Book Terminology General Knowledge/FAQ About Books

What is Cosway Binding?

A definition and beautiful examples of Cosway and Cosway-style binding.

view copies of Cosway bound Alice's Adventure in Wonderland for sale
Alice’s Adventures in Wonderland in a Cosway Binding with a Fine Miniature Watercolor by Miss C.B. Currie, listed by David Brass Rare Books.

While browsing the Rare Book Room on and admiring the tomes therein, I happened to come across an unfamiliar term in the description of a particularly lovely book whose cover was inset with images of stags and hounds. As the art of bookbinding is new territory for me and I want to understand it better, I began my research into Cosway binding.

“Cosway Binding” describes a leather-bound book inset with detailed miniature paintings on either the cover or inside cover, or both. They are called such after renowned English miniaturist Richard Cosway, although he was long in his grave before the first examples of this bindery method were released.

Right around 1903, J. Harrison Stonehouse, the managing director of London’s Henry Sotheran Booksellers, created these fine quality books for collectors and connoisseurs. Part of the great success of his Cosway binding method was due to the great skill of his in-house miniaturist, Miss C. B. Currie, who is estimated to have painted several thousand incredibly detailed miniatures on ivory for over 900 bindings before her death around 1940.

The competing publishing houses quickly began to reproduce this binding style as it proved to be quite popular, but these are considered “Cosway-style” bindings, as they cannot compare to the original releases by Sotheran.

Here are some gorgeous examples of Cosway-style binding that we have seen listed for sale at Biblio:

Pride and Prejudice by Jane Austen


Fine Cosway-style binding in full red morocco. Spine with five gilt raised bands and compartments elaborately decorated and ruled.

Front board with a hand-painted miniature of Jane Austen (2.3 inches high) under glass.

Binding by The Chelsea Bindery of London.

The Posthumous Papers Of The Pickwick Club by Charles Dickens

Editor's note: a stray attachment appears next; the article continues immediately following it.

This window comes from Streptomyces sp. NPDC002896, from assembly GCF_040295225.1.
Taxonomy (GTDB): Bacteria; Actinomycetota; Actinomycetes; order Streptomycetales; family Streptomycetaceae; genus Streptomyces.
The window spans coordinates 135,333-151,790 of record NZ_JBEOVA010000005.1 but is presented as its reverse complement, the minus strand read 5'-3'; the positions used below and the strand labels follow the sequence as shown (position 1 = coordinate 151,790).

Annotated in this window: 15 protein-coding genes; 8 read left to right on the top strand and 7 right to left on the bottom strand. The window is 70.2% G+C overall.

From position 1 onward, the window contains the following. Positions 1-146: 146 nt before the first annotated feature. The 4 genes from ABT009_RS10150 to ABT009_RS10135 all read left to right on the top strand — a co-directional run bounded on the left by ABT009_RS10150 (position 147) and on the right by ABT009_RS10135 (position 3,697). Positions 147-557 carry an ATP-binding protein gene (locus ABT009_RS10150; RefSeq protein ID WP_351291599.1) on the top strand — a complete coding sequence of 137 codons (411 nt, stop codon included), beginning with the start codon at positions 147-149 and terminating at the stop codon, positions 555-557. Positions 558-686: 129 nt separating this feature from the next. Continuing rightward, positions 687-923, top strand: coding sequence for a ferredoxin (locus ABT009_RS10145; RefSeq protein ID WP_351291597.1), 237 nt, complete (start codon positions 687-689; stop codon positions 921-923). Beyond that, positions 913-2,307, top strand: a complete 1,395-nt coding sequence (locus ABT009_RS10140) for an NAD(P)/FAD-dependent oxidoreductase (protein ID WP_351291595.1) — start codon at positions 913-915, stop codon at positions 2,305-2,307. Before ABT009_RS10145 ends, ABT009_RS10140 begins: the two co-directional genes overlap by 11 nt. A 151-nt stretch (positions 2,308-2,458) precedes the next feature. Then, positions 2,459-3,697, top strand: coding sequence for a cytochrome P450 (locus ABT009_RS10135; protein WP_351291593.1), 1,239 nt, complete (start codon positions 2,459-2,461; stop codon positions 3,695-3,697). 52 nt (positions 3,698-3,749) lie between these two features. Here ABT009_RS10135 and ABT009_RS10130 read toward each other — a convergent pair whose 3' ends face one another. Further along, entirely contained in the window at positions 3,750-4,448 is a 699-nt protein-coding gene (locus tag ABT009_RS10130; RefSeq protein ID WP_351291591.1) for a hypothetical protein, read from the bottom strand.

Cosway-style crimson crushed morocco, lavishly gilt and inlaid, with a small gilt bust of either Mr. Pickwick or Mr. Winkle, raised bands, spine compartments with ruled panels framing the same gilt busts, and a finely executed recessed oval miniature of Dickens on ivory under glass.

Binding by Sangorski & Sutcliffe

Sir Edwin Landseer, R.A by James A. Manson


Publisher: London: The Walter Scott Publishing Co., Ltd.; New York: Charles Scribner’s Sons, 1902

First edition: A spectacular Cosway-style Binding with Ten Oval and Round Miniatures

Full dark green levant Cosway binding by Riviére & Sons for Sotheran & Co., stamp-signed to front turn in.

The front and back covers are ruled and decoratively tooled in a gilt floral and leaf design, surrounding ten oval/round miniature paintings under glass. Nine miniatures on the front cover depict eight hunting dogs around a stag; the miniature on the back cover is a portrait of Sir Edwin Landseer. (Click here for more details about this book)

Binding by: Riviére & Sons for Sotheran & Co.

The Story of Emma, Lady Hamilton by Julia Frankau


Folio bound in full navy blue morocco, with a portrait of Horatio Nelson in the centre of the front board surrounded by a further 12 vignette portraits each depicting Lady Emma Hamilton in a different beguiling pose.

Binding by: The Chelsea Bindery

Lalla Rookh: An Oriental Romance by Thomas Moore


Dark blue morocco, extravagantly gilt, richly inlaid, and gloriously bejewelled with 226 Jewels.

Binding by: Sangorski & Sutcliffe


Roberts, Matt T. and Etherington, Don “Bookbinding and the Conservation of Books, A Dictionary of Descriptive Terminology.”

Mohamed, Bibi “Know Your Antiques: Cosway Bindings.”


  • Hello I enjoyed your article. I think you have some good ideas and every time i learn something new. i don’t think it will ever stop, always new info , Thanks for all of your hard work!.

  • I’ve got a good book block, but am waffling on the bidnnig. By rights, it should be an ancient-looking tome, but what fun is that? I’d like to tie it stylistically with At The Flea Circus, but this one has a newspaper theme. Ah, the agony of Art!

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